Amazon.com, Inc. (AMZN)

It is a little hard to truly call Amazon.com, Inc. (AMZN) a stock surprise. Amazon was already a big stock before 2020, trading at over $1,800 per share. With everyone at home, of course, online shopping has become many people's only type of shopping, and Amazon is handling a large share of all that activity. The stock price has been up as high as $3,500 per share (up 80%), and it looks like it will end the year over the $3,000 per share mark (up over 60%). The pandemic accelerated Amazon without a doubt, but the company has shown an ability to grow intelligently. The new foray into prescription drugs is just another category where Amazon plans to dominate – although the pandemic makes it seem much more timely a move

PayPal Holdings, Inc. (PYPL)

Much like Amazon, PayPal Holdings, Inc. (PYPL) exceeded expectations in 2020 thanks to being leveraged to e-commerce. Being in the digital payment business as a lot of businesses become highly motivated to start selling online and taking payments online worked out for PayPal in a big way. PayPal was around $100 per share to start the year and is now closing consistently over $200 for a 100% gain. PayPal is also using its time in the sun to get involved in cryptocurrencies, another asset class that has seen interest during the pandemic. PayPal actually has a decent history of growing earnings and maintaining profitability, unlike some of the other tech companies that surged in 2020, so it can reasonably be expected to continue strong into 2021.

Tesla, Inc. (TSLA)

There may not be enough adjectives for how good 2020 was for Tesla, Inc. (TSLA), and it has very little to do with the pandemic. There is a lot about Tesla that has investors who experienced the tech bubble of the '90s getting twitchy. Although the company is now profitable and is joining the S&P 500, the run-up of over 600% in Tesla's share price this year seems extreme given that it still makes up such a tiny fraction of the vehicle market. The price-to-earnings (P/E) ratio that Tesla is boasting right now – above 1,200 times – is beyond surprising. It may even be reaching the point of terrifying.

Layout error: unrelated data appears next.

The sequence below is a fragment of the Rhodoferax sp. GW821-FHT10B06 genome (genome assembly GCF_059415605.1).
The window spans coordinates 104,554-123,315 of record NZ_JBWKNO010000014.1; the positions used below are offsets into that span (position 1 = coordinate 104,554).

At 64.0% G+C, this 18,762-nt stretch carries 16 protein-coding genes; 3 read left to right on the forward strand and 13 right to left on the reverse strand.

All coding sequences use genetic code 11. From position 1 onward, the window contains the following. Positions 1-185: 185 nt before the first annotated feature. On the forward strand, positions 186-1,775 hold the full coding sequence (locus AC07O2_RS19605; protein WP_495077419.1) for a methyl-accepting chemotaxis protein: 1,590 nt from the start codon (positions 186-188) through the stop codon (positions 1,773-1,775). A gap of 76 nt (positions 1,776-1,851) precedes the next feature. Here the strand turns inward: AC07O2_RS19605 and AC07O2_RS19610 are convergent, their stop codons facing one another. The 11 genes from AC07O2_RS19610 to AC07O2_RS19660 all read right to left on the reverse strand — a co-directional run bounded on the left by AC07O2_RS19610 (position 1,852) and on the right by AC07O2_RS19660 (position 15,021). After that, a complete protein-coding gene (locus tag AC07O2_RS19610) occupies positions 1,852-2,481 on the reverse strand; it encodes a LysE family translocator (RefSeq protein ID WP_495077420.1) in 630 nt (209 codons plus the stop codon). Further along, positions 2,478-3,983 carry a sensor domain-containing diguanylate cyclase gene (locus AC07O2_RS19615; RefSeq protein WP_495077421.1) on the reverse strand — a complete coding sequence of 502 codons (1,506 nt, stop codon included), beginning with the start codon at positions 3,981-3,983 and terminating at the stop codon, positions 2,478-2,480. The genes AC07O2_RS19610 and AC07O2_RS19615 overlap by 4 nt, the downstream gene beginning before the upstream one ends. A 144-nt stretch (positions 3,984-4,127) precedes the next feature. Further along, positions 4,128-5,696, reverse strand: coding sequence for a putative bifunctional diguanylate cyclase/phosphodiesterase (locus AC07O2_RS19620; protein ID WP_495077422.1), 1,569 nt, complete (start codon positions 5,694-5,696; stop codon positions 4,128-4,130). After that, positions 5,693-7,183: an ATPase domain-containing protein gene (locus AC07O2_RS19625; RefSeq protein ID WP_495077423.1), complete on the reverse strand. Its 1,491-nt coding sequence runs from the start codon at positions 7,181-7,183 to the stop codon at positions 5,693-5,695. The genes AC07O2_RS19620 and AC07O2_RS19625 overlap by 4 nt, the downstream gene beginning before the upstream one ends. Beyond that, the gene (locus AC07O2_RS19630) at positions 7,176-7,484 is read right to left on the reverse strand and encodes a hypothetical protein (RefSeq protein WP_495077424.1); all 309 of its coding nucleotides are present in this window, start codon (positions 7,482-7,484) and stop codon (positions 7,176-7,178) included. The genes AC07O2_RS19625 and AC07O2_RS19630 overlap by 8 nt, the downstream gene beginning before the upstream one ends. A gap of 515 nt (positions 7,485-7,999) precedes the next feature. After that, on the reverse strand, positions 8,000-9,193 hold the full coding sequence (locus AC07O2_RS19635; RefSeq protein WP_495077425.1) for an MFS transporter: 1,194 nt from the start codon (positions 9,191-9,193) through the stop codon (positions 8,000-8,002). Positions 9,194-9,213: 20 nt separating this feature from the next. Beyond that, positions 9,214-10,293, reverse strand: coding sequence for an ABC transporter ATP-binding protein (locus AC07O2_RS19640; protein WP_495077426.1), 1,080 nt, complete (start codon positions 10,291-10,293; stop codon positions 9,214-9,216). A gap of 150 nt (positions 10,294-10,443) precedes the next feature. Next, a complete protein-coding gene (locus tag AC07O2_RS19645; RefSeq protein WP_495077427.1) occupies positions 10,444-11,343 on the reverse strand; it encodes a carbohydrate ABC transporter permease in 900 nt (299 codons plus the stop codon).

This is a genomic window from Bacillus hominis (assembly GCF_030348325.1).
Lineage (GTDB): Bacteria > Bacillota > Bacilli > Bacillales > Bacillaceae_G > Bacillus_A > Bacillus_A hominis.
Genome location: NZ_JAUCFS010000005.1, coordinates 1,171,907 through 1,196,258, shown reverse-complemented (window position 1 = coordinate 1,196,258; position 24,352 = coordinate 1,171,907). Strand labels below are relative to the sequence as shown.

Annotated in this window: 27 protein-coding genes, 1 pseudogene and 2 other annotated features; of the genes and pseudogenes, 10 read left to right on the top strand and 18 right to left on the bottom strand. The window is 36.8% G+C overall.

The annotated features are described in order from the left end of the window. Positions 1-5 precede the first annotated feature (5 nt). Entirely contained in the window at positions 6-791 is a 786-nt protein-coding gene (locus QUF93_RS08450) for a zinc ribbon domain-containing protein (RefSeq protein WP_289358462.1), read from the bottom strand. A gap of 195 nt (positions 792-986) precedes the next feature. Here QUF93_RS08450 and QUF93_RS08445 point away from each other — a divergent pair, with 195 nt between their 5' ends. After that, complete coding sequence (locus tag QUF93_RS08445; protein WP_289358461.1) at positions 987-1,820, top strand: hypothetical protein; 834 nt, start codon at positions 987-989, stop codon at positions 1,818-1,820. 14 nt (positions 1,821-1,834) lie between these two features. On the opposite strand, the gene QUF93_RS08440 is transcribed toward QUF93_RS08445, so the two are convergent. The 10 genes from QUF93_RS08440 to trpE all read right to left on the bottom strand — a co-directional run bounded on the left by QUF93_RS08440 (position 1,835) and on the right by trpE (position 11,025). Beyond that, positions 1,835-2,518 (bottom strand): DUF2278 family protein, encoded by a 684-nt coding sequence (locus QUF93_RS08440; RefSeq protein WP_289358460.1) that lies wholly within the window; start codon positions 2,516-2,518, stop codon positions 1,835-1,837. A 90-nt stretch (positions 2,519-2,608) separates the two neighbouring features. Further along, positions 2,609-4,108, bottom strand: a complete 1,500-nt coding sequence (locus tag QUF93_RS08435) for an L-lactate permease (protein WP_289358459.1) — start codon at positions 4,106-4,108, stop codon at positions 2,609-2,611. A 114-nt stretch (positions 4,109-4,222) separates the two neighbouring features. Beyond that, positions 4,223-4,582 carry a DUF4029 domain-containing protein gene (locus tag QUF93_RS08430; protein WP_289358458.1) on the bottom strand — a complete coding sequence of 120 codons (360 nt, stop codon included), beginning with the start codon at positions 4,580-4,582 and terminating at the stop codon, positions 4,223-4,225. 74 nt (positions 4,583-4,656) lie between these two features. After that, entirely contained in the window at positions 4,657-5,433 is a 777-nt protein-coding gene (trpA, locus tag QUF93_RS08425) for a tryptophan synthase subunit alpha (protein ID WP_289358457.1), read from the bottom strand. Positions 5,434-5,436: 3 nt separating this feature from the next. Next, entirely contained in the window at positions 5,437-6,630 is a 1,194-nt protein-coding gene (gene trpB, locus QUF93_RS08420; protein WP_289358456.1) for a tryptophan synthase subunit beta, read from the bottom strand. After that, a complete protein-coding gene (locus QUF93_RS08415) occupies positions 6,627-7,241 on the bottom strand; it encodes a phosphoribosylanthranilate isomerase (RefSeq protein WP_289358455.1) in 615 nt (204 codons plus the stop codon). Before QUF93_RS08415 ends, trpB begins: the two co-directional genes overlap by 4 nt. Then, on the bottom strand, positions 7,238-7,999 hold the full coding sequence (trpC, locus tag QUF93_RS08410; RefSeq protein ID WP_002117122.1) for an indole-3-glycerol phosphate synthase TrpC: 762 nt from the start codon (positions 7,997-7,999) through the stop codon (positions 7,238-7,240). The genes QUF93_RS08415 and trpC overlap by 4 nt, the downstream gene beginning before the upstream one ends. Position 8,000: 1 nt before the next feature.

The Bottom Line

As mentioned, this is far from a complete list of winners from 2020. We didn't cover Apple Inc. (APPL) despite another stellar year. This is because Apple also had a monstrous gain in 2019, so the 2020 result is less surprising than Amazon's in light of the latter's comparatively tame 2019. There were also stocks for which the market just expected so much more growth in the pandemic, like Rockwell Automation, Inc. (ROK) and salesforce.com, inc. (CRM), leading to more modest gains (but still S&P-beating returns).

Most importantly, just because a stock surprised in this very unusual year doesn't mean that it is likely to repeat. If you are considering any of the stocks on this list – and there are a few worth consideration even after this valuation run-up – dig into the latest earnings reports to get a better idea of how they plan to turn a pandemic windfall into sustainable profits going forward.